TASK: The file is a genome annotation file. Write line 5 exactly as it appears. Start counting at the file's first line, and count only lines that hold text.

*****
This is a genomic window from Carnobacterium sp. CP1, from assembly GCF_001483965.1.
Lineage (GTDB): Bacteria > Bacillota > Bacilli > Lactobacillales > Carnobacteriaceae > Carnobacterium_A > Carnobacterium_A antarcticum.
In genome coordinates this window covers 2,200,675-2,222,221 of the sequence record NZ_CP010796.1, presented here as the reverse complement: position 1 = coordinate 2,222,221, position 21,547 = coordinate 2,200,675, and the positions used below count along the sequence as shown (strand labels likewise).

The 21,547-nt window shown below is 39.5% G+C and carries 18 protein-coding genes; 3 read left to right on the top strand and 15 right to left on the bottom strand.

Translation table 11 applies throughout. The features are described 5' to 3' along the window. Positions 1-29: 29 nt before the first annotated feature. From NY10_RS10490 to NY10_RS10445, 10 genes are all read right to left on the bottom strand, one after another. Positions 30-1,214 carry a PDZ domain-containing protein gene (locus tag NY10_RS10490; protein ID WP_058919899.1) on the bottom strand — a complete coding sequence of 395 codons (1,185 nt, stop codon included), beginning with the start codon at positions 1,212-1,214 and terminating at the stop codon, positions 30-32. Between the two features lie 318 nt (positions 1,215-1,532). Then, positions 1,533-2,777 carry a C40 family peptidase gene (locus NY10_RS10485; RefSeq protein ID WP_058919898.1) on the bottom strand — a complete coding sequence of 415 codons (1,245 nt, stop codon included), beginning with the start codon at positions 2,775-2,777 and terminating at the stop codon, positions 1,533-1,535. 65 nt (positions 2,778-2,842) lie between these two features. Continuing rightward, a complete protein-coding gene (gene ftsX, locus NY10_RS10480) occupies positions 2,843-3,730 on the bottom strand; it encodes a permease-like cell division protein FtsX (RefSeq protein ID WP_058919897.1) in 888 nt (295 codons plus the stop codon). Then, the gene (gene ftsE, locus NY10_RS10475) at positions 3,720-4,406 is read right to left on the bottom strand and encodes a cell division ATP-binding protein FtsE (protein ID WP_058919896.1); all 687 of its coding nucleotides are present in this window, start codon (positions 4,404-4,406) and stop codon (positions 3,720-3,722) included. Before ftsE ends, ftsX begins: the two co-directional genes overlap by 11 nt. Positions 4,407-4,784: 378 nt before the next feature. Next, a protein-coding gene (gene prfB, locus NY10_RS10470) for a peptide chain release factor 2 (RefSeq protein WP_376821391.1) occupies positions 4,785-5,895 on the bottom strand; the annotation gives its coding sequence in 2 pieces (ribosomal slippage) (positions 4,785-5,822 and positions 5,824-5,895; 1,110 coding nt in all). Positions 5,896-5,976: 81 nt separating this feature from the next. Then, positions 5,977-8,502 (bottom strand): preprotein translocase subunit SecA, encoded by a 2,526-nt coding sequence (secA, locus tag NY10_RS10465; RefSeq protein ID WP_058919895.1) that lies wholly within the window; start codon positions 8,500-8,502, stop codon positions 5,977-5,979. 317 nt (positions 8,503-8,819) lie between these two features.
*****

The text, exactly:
Translation table 11 applies throughout. The features are described 5' to 3' along the window. Positions 1-29: 29 nt before the first annotated feature. From NY10_RS10490 to NY10_RS10445, 10 genes are all read right to left on the bottom strand, one after another. Positions 30-1,214 carry a PDZ domain-containing protein gene (locus tag NY10_RS10490; protein ID WP_058919899.1) on the bottom strand — a complete coding sequence of 395 codons (1,185 nt, stop codon included), beginning with the start codon at positions 1,212-1,214 and terminating at the stop codon, positions 30-32. Between the two features lie 318 nt (positions 1,215-1,532). Then, positions 1,533-2,777 carry a C40 family peptidase gene (locus NY10_RS10485; RefSeq protein ID WP_058919898.1) on the bottom strand — a complete coding sequence of 415 codons (1,245 nt, stop codon included), beginning with the start codon at positions 2,775-2,777 and terminating at the stop codon, positions 1,533-1,535. 65 nt (positions 2,778-2,842) lie between these two features. Continuing rightward, a complete protein-coding gene (gene ftsX, locus NY10_RS10480) occupies positions 2,843-3,730 on the bottom strand; it encodes a permease-like cell division protein FtsX (RefSeq protein ID WP_058919897.1) in 888 nt (295 codons plus the stop codon). Then, the gene (gene ftsE, locus NY10_RS10475) at positions 3,720-4,406 is read right to left on the bottom strand and encodes a cell division ATP-binding protein FtsE (protein ID WP_058919896.1); all 687 of its coding nucleotides are present in this window, start codon (positions 4,404-4,406) and stop codon (positions 3,720-3,722) included. Before ftsE ends, ftsX begins: the two co-directional genes overlap by 11 nt. Positions 4,407-4,784: 378 nt before the next feature. Next, a protein-coding gene (gene prfB, locus NY10_RS10470) for a peptide chain release factor 2 (RefSeq protein WP_376821391.1) occupies positions 4,785-5,895 on the bottom strand; the annotation gives its coding sequence in 2 pieces (ribosomal slippage) (positions 4,785-5,822 and positions 5,824-5,895; 1,110 coding nt in all). Positions 5,896-5,976: 81 nt separating this feature from the next. Then, positions 5,977-8,502 (bottom strand): preprotein translocase subunit SecA, encoded by a 2,526-nt coding sequence (secA, locus tag NY10_RS10465; RefSeq protein ID WP_058919895.1) that lies wholly within the window; start codon positions 8,500-8,502, stop codon positions 5,977-5,979. 317 nt (positions 8,503-8,819) lie between these two features.